The ubiquitous post game interview; you watch them after baseball/football/etc.ball games all the time and nothing quite beats the edutainment value of watching a good sports reporter take a coach or player to task over a less than satisfactory performance. Likewise, watching those same professionals reviewing the merits behind a win is equally enjoyable and certainly preferable to commentator/talking head game reviews. This topic became stuck in my head after reading about the trouble Proper Discord’s author recounted while attending a post-concert Q&A…
In the article, Proper Discord (I have no clue what else to call him/her since the blog is anonymously authored) asked a piano soloist and composer “If you were in charge, what would you do to improve the traditional classical concert experience?” This question was reportedly not well received and eventually answered by the soloist asking for another question.
I would have loved to see the event unfold live but moreover, I wish post-concert Q&A sessions with frank, but sincere, questions were more common. Post game interviews following sports events help accomplish many of the “breaking through barriers” type issues that are helping keep potential ticket buyers at bay. They provide an unscripted, live glimpse into the reality of wins and losses and how those professionals deal with them.
Could such an open-ended atmosphere contribute to a potentially uncomfortable environment for conductors and artists? Sure, but why is that such a big deal? After all, they already work in a field with a separate, but symbiotic, profession dedicated to critiquing each performance (or at least, any chance they can these days). Why then, should Proper Discord’s question be considered apropos? What’s wrong with asking musicians about what listeners hear in a concert or think about the field? In general, what’s wrong with some tough questions?
I took a moment to Google some Major League Baseball post game interviews to see if tough questions popped up all that often and how professionals responded. What I found was a wide selection of interview transcripts and video footage and each one had at least a few sincere but tough questions (losers and winners alike):
Q: Your bullpen continues to struggle. What do you think about your bullpen?
A: Actually, they didn’t struggle. In the eighth inning, Reitsma couldn’t have made any better pitches. He just got blooped to death. The eighth inning is what killed us. It was actually a game, 5-3. There wasn’t a ball hit hard that entire inning. You know, you’ve got to give [the Astros] credit. With two strikes they put the ball in play. That’s where I give them credit, that’s for sure. But he’s not going to throw the ball any better than he did tonight.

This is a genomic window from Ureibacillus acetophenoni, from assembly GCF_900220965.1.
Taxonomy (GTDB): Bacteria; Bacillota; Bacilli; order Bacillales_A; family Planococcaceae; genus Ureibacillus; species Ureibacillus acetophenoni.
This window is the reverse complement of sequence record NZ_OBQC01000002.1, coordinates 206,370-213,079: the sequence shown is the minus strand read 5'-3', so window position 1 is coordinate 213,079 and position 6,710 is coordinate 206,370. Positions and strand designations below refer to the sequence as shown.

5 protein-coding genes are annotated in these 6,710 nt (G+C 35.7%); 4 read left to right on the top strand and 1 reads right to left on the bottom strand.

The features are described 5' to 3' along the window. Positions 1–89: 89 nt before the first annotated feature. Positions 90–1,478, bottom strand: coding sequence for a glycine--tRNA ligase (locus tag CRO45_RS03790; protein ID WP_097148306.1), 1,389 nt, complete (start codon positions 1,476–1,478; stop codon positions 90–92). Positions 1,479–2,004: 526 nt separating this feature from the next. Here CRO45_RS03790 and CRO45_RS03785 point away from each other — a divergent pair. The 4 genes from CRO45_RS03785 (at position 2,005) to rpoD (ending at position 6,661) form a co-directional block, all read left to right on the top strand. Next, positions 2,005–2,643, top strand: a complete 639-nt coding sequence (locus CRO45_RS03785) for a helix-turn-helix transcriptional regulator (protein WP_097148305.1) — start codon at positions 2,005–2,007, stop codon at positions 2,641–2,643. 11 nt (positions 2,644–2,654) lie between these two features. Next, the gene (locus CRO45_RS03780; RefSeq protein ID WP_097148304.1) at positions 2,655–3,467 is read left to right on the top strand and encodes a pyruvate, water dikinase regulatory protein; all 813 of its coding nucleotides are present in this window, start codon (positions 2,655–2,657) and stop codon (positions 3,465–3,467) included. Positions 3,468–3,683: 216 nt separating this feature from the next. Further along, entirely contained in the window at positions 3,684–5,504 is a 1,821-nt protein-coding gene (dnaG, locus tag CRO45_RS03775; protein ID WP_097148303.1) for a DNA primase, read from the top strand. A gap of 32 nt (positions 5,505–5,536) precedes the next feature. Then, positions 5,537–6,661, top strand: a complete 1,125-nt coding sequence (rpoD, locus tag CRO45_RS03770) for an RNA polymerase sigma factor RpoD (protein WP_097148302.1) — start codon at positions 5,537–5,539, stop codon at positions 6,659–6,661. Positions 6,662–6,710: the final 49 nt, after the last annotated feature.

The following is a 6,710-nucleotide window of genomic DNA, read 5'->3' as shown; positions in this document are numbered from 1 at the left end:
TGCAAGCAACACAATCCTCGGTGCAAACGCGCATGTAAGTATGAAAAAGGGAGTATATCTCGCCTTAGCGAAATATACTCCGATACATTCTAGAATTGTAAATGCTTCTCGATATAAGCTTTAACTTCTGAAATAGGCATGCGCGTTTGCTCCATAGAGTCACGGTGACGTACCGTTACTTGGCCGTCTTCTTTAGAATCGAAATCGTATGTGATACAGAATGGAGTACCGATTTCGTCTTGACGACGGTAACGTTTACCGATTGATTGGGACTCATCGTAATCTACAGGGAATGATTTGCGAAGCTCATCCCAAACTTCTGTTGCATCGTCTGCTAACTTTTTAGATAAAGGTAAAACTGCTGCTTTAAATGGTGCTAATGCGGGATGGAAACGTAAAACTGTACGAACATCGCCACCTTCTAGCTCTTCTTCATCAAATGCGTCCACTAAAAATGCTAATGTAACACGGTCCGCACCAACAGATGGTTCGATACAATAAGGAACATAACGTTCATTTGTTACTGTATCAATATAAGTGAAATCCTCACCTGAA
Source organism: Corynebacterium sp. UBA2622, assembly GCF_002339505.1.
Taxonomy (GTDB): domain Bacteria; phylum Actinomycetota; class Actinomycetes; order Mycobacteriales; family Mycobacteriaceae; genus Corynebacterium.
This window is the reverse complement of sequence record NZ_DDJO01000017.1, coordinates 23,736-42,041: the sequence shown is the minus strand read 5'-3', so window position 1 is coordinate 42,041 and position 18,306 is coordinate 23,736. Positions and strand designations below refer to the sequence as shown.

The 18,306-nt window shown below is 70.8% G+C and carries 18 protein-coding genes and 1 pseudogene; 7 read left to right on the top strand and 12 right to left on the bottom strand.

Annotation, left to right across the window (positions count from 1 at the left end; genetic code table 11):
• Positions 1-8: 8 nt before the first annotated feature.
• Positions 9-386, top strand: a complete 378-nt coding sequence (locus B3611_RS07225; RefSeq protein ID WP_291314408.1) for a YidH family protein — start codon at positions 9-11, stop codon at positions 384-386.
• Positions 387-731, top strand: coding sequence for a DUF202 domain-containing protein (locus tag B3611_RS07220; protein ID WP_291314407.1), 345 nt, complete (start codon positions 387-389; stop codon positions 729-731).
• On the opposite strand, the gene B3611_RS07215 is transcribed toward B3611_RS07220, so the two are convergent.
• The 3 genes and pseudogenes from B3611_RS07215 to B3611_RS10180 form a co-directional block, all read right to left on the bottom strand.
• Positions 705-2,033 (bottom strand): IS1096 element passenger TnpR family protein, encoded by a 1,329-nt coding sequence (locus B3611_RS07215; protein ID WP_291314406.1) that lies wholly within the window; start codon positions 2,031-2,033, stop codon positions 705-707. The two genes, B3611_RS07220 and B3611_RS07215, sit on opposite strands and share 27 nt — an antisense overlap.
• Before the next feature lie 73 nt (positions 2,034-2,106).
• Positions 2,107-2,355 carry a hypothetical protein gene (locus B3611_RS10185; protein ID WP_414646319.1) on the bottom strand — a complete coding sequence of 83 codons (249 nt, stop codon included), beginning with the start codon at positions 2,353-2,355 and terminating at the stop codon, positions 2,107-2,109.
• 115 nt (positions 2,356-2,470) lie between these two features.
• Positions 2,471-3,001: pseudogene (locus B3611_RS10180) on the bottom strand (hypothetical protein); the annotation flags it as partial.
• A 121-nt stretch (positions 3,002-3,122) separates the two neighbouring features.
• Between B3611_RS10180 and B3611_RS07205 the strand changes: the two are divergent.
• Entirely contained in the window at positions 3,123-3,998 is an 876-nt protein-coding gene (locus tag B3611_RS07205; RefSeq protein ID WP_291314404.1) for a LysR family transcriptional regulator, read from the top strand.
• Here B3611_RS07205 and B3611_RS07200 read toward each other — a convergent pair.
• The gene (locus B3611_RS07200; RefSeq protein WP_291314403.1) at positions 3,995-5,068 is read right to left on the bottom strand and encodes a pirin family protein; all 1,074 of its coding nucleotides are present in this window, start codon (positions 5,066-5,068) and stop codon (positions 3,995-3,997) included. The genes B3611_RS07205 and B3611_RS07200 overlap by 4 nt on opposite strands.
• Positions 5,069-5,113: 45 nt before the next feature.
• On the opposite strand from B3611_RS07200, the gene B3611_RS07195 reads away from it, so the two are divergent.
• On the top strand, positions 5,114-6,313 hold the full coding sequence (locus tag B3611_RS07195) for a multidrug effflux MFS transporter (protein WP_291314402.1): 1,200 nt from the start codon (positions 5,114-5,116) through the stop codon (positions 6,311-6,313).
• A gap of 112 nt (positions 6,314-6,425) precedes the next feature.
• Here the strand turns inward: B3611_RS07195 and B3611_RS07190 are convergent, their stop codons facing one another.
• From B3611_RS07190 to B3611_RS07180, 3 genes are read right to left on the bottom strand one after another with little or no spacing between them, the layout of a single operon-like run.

Q: We all know about the Sanders home run and the bigger moments in the game, but when you replay this game in your mind later, what are the smaller moments that matter in this game to you?
A: Well, once again, our biggest man is our leadoff guy, and that’s David Eckstein. Bottom of the first, he singles to get something going. He has an RBI base hit. So I would look at our eighth-place hitter, Núñez, was involved with two hits in rallies. I mean, the big stuff, we can take care of. Albert had a great at-bat on that fifth run.
Q: How disappointing is this loss here tonight?
A: Well, obviously they’re all disappointing, but it’s just baseball. We’ve done a few things during the series to either maybe give them a run or give them some extra chances, and they’re obviously a good enough team to take advantage of those. Basically right now they’ve played good enough to be 3-1 and we’ve played good enough to be 1-3.
Q: Any concern the young players get the mindset, the negative mindset, seeing all the things that have happened to you guys?
A: I think the mindset is pretty obvious. Our clubhouse isn’t particularly down right now. That’s one of the cultures that we changed around here, because I think had I gone in my clubhouse tonight and seen everybody with their head down, to me that’s a sign of a losing team. And the sign of a winning team is in there and goes about their business like they normally do.
Here’s what I’d love to see in action sometime: a post concert interview session with members from traditional and new formats alongside patrons asking unfiltered questions and publishing unfiltered answers. I’m not aware of anyone that does this on a regular basis but if I’m wrong, I’d love to learn more about it!
Postscript: Given the fact that the Berlin Philharmonic is already broadcasting each performance online, perhaps they can work a US style post game interview session into the mix.
Post-Postscript: mixing sports content with traditional classical music concerts is not exactly a new idea. One of the best known (and entertaining) examples is Peter Schickele’s 1967 New Horizons in Music Appreciation.